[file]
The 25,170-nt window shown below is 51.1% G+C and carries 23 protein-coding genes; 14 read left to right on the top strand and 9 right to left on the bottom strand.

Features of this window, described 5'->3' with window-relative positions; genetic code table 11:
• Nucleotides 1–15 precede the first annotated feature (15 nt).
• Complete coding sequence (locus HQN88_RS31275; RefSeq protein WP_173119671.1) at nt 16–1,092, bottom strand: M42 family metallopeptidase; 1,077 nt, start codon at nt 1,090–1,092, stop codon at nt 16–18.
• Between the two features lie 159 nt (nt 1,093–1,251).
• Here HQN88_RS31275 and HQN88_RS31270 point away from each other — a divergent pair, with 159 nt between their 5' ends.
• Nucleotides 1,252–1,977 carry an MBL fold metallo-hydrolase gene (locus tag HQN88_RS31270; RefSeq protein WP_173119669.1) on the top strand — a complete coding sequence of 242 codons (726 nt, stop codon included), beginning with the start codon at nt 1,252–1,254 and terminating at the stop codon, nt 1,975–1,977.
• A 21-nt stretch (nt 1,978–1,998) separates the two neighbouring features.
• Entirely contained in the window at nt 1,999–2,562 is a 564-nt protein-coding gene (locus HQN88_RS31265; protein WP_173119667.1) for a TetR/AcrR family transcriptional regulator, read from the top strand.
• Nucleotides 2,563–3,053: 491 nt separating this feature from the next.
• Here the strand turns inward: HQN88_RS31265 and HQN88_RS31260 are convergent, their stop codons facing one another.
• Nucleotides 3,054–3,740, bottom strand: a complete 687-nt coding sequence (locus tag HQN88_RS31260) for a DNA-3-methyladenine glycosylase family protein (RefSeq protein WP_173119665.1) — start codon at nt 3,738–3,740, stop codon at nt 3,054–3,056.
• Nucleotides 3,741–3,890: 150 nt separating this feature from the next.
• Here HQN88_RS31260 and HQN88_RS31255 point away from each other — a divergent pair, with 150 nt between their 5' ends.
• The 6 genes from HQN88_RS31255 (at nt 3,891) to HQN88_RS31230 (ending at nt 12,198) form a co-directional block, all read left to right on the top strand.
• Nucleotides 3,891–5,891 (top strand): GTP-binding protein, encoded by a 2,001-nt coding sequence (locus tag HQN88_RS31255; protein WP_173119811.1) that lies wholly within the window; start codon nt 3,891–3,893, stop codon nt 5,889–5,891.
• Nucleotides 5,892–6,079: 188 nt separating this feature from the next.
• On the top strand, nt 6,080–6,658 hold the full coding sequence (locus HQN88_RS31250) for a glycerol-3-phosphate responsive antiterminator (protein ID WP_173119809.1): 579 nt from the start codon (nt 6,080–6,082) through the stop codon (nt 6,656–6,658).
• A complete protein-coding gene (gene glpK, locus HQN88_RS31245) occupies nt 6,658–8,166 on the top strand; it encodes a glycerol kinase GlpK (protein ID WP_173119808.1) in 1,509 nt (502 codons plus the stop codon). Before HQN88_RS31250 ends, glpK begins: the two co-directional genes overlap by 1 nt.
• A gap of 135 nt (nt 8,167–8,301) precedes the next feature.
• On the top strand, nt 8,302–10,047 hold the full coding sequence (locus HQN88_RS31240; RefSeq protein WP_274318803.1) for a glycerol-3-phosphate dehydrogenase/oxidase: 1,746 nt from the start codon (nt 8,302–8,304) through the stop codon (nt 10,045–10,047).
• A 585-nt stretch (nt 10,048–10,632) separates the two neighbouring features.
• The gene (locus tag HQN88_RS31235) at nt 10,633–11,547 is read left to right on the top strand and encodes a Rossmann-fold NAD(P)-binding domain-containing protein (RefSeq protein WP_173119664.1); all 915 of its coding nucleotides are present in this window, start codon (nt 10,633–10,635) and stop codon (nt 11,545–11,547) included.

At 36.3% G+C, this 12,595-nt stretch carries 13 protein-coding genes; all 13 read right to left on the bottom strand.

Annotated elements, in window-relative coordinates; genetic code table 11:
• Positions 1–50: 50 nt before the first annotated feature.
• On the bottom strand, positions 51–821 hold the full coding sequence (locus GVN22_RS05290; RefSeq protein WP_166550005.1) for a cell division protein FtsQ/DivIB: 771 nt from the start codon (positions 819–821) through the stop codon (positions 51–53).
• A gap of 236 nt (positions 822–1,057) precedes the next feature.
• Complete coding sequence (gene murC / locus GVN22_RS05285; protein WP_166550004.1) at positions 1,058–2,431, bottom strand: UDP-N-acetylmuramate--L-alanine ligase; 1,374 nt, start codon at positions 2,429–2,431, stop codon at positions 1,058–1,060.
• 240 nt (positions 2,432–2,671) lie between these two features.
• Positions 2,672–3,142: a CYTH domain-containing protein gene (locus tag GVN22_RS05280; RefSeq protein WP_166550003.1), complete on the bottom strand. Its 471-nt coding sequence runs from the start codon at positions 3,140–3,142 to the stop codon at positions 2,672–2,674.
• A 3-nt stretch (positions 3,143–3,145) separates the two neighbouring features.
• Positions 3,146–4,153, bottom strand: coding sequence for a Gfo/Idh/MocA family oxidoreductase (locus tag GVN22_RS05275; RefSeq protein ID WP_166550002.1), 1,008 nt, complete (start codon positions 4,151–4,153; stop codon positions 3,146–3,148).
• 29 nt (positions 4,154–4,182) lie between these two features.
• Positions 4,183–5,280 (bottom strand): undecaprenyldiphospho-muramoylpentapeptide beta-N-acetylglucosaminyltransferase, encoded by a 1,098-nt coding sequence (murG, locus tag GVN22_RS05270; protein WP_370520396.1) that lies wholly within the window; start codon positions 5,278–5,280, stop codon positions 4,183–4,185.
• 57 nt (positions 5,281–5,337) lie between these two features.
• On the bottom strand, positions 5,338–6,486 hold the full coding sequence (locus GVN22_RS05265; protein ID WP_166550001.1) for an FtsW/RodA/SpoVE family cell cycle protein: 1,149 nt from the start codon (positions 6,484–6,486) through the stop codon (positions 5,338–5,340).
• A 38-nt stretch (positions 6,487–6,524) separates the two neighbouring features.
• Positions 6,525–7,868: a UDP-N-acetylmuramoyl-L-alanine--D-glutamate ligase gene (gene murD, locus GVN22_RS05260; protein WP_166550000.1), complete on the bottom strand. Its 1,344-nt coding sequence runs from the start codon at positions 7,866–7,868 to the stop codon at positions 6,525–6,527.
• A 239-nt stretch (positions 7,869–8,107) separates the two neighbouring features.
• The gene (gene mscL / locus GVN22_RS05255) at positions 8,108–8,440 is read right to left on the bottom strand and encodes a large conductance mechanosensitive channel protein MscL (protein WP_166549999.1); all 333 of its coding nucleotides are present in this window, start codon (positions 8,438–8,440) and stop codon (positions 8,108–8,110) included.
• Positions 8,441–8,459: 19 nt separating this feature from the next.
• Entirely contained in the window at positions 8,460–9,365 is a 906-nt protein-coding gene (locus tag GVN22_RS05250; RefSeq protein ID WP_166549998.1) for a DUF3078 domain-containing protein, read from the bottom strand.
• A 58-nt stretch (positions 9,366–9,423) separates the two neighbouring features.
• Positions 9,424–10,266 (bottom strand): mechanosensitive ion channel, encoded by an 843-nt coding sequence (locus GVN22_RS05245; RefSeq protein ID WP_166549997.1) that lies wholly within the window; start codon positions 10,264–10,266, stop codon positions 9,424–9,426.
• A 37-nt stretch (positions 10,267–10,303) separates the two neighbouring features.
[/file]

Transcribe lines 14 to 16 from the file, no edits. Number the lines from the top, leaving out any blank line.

• Here HQN88_RS31260 and HQN88_RS31255 point away from each other — a divergent pair, with 150 nt between their 5' ends.
• The 6 genes from HQN88_RS31255 (at nt 3,891) to HQN88_RS31230 (ending at nt 12,198) form a co-directional block, all read left to right on the top strand.
• Nucleotides 3,891–5,891 (top strand): GTP-binding protein, encoded by a 2,001-nt coding sequence (locus tag HQN88_RS31255; protein WP_173119811.1) that lies wholly within the window; start codon nt 3,891–3,893, stop codon nt 5,889–5,891.